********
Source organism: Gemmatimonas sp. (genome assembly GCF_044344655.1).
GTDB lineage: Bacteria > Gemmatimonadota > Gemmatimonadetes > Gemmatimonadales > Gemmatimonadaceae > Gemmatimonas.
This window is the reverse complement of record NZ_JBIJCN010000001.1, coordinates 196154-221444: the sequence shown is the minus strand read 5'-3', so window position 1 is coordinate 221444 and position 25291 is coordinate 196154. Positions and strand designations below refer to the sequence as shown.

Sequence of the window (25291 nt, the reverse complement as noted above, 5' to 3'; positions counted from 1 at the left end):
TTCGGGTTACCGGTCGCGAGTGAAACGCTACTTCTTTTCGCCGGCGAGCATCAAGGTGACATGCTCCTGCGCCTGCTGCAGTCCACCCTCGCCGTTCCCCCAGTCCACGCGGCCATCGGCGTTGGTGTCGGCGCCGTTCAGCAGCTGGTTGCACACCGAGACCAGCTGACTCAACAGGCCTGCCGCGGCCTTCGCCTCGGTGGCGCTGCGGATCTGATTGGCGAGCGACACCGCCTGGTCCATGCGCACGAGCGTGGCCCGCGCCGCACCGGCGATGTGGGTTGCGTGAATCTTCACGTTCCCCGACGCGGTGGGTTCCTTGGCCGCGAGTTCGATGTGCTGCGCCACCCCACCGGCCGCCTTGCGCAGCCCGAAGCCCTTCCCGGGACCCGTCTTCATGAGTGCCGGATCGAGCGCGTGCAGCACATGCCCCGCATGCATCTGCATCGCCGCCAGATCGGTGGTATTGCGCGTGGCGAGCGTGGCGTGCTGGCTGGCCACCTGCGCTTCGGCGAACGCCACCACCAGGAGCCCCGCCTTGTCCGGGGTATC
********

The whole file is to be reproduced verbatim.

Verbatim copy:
Source organism: Gemmatimonas sp. (genome assembly GCF_044344655.1).
GTDB lineage: Bacteria > Gemmatimonadota > Gemmatimonadetes > Gemmatimonadales > Gemmatimonadaceae > Gemmatimonas.
This window is the reverse complement of record NZ_JBIJCN010000001.1, coordinates 196154-221444: the sequence shown is the minus strand read 5'-3', so window position 1 is coordinate 221444 and position 25291 is coordinate 196154. Positions and strand designations below refer to the sequence as shown.

Sequence of the window (25291 nt, the reverse complement as noted above, 5' to 3'; positions counted from 1 at the left end):
TTCGGGTTACCGGTCGCGAGTGAAACGCTACTTCTTTTCGCCGGCGAGCATCAAGGTGACATGCTCCTGCGCCTGCTGCAGTCCACCCTCGCCGTTCCCCCAGTCCACGCGGCCATCGGCGTTGGTGTCGGCGCCGTTCAGCAGCTGGTTGCACACCGAGACCAGCTGACTCAACAGGCCTGCCGCGGCCTTCGCCTCGGTGGCGCTGCGGATCTGATTGGCGAGCGACACCGCCTGGTCCATGCGCACGAGCGTGGCCCGCGCCGCACCGGCGATGTGGGTTGCGTGAATCTTCACGTTCCCCGACGCGGTGGGTTCCTTGGCCGCGAGTTCGATGTGCTGCGCCACCCCACCGGCCGCCTTGCGCAGCCCGAAGCCCTTCCCGGGACCCGTCTTCATGAGTGCCGGATCGAGCGCGTGCAGCACATGCCCCGCATGCATCTGCATCGCCGCCAGATCGGTGGTATTGCGCGTGGCGAGCGTGGCGTGCTGGCTGGCCACCTGCGCTTCGGCGAACGCCACCACCAGGAGCCCCGCCTTGTCCGGGGTATC